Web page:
History Seminar Series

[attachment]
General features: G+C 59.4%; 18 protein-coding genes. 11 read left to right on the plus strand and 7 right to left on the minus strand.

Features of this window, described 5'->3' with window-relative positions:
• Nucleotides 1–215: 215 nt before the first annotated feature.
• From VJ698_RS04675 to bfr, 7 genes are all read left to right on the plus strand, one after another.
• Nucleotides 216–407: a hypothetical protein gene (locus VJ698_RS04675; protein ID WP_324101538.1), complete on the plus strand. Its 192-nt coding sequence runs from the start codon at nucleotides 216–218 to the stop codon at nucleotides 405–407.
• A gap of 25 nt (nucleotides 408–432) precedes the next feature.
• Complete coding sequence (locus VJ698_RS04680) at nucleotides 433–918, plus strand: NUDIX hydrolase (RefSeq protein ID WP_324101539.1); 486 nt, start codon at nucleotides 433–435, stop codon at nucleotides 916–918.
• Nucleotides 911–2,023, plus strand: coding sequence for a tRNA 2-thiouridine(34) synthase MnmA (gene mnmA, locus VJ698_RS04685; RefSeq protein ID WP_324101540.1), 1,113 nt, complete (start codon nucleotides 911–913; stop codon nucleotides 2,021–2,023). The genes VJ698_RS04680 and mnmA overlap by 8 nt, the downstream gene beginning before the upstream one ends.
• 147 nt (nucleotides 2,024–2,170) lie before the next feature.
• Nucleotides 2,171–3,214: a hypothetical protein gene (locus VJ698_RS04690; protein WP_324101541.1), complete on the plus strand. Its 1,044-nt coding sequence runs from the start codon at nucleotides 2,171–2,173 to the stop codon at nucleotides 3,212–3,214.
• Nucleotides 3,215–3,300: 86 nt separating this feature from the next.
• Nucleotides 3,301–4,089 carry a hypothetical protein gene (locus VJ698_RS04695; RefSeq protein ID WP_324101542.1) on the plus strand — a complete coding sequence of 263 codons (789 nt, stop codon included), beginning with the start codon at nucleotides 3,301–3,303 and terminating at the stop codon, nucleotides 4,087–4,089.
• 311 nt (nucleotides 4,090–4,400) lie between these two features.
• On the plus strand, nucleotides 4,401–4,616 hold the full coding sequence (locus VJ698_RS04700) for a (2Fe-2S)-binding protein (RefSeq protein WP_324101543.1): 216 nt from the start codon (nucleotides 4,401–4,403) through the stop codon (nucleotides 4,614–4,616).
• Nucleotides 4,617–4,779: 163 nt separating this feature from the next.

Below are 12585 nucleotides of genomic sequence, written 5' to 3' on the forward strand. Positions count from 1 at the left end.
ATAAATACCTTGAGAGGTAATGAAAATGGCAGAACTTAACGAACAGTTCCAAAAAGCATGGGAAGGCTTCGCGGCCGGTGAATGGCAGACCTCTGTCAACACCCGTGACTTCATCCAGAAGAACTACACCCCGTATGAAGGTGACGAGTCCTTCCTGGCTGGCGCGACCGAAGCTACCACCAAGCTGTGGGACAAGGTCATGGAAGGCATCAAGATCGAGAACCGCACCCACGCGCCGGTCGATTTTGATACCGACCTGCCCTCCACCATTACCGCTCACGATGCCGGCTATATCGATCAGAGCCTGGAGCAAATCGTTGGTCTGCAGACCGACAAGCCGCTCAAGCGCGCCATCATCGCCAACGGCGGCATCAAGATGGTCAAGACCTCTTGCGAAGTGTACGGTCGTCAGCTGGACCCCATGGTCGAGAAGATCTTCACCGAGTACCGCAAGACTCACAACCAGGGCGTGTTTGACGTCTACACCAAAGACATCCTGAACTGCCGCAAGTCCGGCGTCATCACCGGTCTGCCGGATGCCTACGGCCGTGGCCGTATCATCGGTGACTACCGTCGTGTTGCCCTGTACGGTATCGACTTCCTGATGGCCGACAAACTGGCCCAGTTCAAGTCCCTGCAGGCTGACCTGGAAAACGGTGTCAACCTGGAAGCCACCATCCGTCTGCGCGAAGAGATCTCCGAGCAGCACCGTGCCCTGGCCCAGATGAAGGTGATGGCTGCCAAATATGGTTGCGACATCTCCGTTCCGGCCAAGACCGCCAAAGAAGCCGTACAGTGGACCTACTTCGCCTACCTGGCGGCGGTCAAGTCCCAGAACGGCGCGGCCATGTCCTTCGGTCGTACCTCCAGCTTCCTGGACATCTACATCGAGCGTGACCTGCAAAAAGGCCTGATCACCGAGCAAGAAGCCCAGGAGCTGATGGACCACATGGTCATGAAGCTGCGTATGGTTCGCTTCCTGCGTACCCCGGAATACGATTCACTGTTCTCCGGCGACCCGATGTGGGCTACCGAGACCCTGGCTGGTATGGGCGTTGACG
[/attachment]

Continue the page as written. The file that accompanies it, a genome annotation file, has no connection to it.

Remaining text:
In the popular imagination, scientists are intrepid explorers whose work extends "the endless frontier." The term was originally used by presidential advisor, Vannevar Bush, in his 1945 proposal for a post-WWII science policy, which reappeared in the headlines last year as the name for a new bill to "advance and solidify" US leadership in "scientific and technological innovation," especially in its competition with China. More than a territorial boundary, the border manifests as the confines of state power, contours of collective identity, and limits of moral and political imagination. This talk examines science's relationship with the border through its development in China and role in US-China relations: how scientific research has been shaped by and in turn reinforces the border, and whether the ideal of a borderless science is a worthy aspiration or beguiling excuse to uphold the status quo.